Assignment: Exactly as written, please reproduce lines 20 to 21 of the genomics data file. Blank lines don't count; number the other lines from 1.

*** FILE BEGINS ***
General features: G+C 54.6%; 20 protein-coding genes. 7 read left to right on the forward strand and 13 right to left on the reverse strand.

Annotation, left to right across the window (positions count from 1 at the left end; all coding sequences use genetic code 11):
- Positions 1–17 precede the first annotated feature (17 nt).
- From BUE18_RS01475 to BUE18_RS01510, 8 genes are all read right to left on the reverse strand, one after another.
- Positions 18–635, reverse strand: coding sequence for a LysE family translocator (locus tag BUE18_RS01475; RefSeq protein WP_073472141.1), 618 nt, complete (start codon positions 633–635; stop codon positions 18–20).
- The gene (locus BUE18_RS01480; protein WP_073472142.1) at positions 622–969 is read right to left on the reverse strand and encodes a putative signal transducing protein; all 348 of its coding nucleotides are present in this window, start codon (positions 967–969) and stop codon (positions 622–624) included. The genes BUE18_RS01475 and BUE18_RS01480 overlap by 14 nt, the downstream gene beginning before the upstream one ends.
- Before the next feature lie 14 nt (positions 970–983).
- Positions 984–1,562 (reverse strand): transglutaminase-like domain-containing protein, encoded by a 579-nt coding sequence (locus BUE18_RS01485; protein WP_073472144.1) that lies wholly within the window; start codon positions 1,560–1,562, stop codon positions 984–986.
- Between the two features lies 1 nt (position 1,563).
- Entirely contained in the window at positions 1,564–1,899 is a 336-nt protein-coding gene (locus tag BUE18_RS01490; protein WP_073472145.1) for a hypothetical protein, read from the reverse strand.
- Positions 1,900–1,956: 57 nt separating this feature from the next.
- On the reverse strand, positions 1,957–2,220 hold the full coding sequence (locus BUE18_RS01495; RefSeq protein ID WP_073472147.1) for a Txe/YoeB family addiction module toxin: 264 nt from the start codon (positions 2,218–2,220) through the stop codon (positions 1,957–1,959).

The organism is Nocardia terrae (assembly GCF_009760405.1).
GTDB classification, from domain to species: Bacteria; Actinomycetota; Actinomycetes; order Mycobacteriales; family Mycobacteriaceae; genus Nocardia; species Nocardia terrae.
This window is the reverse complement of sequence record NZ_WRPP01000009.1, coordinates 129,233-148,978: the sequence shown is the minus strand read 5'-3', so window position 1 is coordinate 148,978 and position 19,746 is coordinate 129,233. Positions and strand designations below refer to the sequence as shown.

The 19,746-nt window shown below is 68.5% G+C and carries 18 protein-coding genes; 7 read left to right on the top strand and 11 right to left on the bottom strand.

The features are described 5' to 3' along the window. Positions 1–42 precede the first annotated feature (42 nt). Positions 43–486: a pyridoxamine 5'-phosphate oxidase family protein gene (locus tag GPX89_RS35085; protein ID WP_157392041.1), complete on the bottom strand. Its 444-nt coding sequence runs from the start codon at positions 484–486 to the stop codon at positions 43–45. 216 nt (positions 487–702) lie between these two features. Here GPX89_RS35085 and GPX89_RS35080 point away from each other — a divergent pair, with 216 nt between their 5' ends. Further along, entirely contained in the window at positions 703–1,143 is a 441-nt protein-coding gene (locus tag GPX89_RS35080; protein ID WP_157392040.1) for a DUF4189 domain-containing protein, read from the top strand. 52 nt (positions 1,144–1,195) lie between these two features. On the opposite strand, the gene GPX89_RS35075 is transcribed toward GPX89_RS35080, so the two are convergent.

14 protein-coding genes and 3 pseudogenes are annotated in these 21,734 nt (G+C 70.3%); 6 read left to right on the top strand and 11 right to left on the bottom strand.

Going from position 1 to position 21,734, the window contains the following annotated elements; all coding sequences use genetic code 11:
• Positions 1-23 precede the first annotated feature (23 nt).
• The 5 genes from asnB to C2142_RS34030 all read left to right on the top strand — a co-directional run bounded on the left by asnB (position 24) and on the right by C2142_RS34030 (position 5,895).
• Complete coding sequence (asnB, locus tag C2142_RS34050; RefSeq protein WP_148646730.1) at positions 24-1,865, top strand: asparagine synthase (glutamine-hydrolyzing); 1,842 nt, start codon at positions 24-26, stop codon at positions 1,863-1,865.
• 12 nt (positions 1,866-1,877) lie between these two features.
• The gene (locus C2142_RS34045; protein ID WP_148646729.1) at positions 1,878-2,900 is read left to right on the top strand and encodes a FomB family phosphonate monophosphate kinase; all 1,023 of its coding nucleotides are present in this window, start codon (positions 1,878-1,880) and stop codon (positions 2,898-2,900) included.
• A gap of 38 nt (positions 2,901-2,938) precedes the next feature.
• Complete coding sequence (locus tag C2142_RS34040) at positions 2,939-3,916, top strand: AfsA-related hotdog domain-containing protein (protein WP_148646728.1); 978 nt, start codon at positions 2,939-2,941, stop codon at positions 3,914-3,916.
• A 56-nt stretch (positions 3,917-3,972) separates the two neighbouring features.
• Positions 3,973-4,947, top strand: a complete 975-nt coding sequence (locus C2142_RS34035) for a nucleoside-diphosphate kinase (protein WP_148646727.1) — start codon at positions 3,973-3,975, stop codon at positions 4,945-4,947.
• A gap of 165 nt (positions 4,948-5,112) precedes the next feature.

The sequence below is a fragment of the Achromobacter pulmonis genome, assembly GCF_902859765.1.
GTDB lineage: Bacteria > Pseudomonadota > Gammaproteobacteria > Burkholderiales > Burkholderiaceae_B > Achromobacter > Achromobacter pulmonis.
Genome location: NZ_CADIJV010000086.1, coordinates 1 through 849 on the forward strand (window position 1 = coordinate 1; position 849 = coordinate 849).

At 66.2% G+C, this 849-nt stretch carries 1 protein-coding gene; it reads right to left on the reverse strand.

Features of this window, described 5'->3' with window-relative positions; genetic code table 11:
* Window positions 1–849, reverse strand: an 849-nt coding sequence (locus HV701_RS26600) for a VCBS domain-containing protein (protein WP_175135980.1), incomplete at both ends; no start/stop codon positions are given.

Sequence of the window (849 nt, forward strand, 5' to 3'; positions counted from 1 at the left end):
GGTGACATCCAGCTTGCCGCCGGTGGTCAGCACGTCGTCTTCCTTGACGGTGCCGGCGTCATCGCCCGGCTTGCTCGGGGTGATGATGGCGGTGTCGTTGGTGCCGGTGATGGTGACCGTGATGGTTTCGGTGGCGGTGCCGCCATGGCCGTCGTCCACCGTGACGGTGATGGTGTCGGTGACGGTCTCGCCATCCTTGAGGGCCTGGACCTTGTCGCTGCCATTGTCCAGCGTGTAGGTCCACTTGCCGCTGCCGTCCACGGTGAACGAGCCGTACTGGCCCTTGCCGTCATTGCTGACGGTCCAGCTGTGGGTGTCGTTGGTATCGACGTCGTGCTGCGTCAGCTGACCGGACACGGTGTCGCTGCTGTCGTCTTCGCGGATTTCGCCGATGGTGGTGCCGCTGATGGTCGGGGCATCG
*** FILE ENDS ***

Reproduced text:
• Positions 1-23 precede the first annotated feature (23 nt).
• The 5 genes from asnB to C2142_RS34030 all read left to right on the top strand — a co-directional run bounded on the left by asnB (position 24) and on the right by C2142_RS34030 (position 5,895).